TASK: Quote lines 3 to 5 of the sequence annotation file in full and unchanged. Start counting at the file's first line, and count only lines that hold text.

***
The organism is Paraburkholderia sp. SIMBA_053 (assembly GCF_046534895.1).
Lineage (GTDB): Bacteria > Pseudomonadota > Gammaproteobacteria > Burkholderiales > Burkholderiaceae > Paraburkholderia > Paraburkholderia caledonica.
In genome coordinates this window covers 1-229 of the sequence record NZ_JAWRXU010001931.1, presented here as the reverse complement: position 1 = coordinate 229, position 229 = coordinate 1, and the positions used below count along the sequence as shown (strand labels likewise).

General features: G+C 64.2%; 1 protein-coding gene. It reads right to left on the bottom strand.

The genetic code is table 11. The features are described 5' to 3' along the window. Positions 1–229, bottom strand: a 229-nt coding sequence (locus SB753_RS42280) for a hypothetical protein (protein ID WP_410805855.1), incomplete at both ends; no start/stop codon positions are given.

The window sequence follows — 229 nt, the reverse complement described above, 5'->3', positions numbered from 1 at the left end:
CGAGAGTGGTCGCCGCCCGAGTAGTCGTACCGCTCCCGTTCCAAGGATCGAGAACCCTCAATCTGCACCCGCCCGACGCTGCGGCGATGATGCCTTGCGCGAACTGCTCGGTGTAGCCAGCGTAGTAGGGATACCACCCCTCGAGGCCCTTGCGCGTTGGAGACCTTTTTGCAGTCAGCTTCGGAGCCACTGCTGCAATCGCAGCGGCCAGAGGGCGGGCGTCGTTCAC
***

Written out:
In genome coordinates this window covers 1-229 of the sequence record NZ_JAWRXU010001931.1, presented here as the reverse complement: position 1 = coordinate 229, position 229 = coordinate 1, and the positions used below count along the sequence as shown (strand labels likewise).

General features: G+C 64.2%; 1 protein-coding gene. It reads right to left on the bottom strand.

The genetic code is table 11. The features are described 5' to 3' along the window. Positions 1–229, bottom strand: a 229-nt coding sequence (locus SB753_RS42280) for a hypothetical protein (protein ID WP_410805855.1), incomplete at both ends; no start/stop codon positions are given.